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Starmer’s speech – the opposite of taking control

12 January 2023

Keir Starmer: stealing the Conservatives’ clothes. Photo Rwedland (CC BY-SA 4.0).

The Labour Party, in the guise of its leader Keir Starmer’s new year speech, has made its pitch to win the next general election, due in two years’ time at the latest. It takes the form of stealing the Conservative party’s slogan for the 2016 referendum and 2019 election, Take Back Control, and reinterpreting it.

The Conservatives never intended it to mean that the people would take control. The intention was to “liberate” the free market to create a free-for-all for finance capitalism. But workers used the vote to buttress the referendum decision to leave the EU.

Leaving was an essential precondition to establishing the people’s control over our laws, borders, decisions, for a unified, independent nation. It still is.

Now the lordly Starmer proclaims that what we really wanted all along was more devolution – empowering local bodies (vaguely defined as “communities”) to make decisions “over employment support, transport, energy, climate change, housing, culture, childcare provision and how councils run their finances”. 


Starmer implies in his speech that devolution would somehow automatically bring about improvements (“levelling up”) for devolved regions of Britain. Where is the evidence? For instance, health outcomes in Scotland and Wales have apparently become worse than in England, not better, since the devolved governments took over responsibility for them.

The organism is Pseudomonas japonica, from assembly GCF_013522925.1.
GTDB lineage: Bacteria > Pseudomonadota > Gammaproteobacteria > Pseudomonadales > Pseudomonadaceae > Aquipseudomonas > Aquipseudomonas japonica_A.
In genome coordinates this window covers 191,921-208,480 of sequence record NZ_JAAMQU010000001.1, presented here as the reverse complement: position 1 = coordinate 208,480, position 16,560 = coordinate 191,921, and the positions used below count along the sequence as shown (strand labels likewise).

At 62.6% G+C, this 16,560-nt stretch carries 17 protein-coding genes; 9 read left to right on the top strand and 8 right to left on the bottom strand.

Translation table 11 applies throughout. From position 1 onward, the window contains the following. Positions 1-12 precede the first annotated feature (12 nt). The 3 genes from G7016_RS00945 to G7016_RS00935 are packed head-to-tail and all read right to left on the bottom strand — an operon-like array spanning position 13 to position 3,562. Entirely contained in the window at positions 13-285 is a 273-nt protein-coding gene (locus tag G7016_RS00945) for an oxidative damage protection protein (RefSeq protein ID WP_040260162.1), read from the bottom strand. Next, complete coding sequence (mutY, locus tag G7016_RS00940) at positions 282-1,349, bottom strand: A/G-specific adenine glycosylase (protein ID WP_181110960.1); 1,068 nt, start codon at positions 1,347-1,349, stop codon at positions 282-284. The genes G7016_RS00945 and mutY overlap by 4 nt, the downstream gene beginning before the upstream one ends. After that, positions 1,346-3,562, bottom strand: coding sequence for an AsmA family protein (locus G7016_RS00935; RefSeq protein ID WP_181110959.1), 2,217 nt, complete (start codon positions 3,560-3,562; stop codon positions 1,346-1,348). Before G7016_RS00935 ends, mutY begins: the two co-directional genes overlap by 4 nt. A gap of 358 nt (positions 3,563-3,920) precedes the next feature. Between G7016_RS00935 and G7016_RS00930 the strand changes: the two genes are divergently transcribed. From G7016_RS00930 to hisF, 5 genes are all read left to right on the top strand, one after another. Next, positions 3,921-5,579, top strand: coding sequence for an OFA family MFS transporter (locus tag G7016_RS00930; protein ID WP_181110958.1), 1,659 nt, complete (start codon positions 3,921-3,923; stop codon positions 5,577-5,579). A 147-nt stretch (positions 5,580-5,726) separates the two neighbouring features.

‘Far from control by the people, his proposals would create squabbling baronies.’

And far from control by the people, his proposals would create squabbling baronies, with economic fragmentation and abandonment of national standards and accountability by central government. Starmer’s ideas are dangerous catnip to forces working to break up Britain. It would lead to a kind of policy anarchy, with different “communities” varying wildly. The term “postcode lottery” would become a wild understatement. Opportunities would multiply for corruption.

You’d expect Starmer to claim he knows what the people really meant by control. But he doesn’t. Remember that in its Vote Remain campaign Labour – including Starmer, of course – had no idea what was in the minds of workers. 

The leaders of Labour were largely dumbfounded and horrified by the vote to Leave, failing to understand why workers hadn’t followed their advice. Many sneeringly attributing it to stupidity, racism and “little England” isolationism. 


Labour has always disliked the working class. Remember Gordon Brown’s disgust at Labour voter Gillian Duffy in Rochdale in 2010, calling her a “bigoted woman” for daring to challenge him on his policies?

The Conservatives are no better, of course, but shouting “Tories Out” is encouraging people to go with the other lot, the Labour Party, with the tempting notion that they will be nicer, more sympathetic to the people, more likely to support real progress for Britain. They won’t, and bitter experience demonstrates it. 

Now the two parties are stealing each other’s clothes. Starmer’s new year speech followed a day after Sunak’s with his five pledges, each full of vague promises without any specific practical plans for industry, agriculture, education, crisis in the NHS. You’d be hard put to tell the one from the other. 

Politicians say put your trust in us and we’ll save you. No. Only the people can build a decent future for Britain. The working class must take control.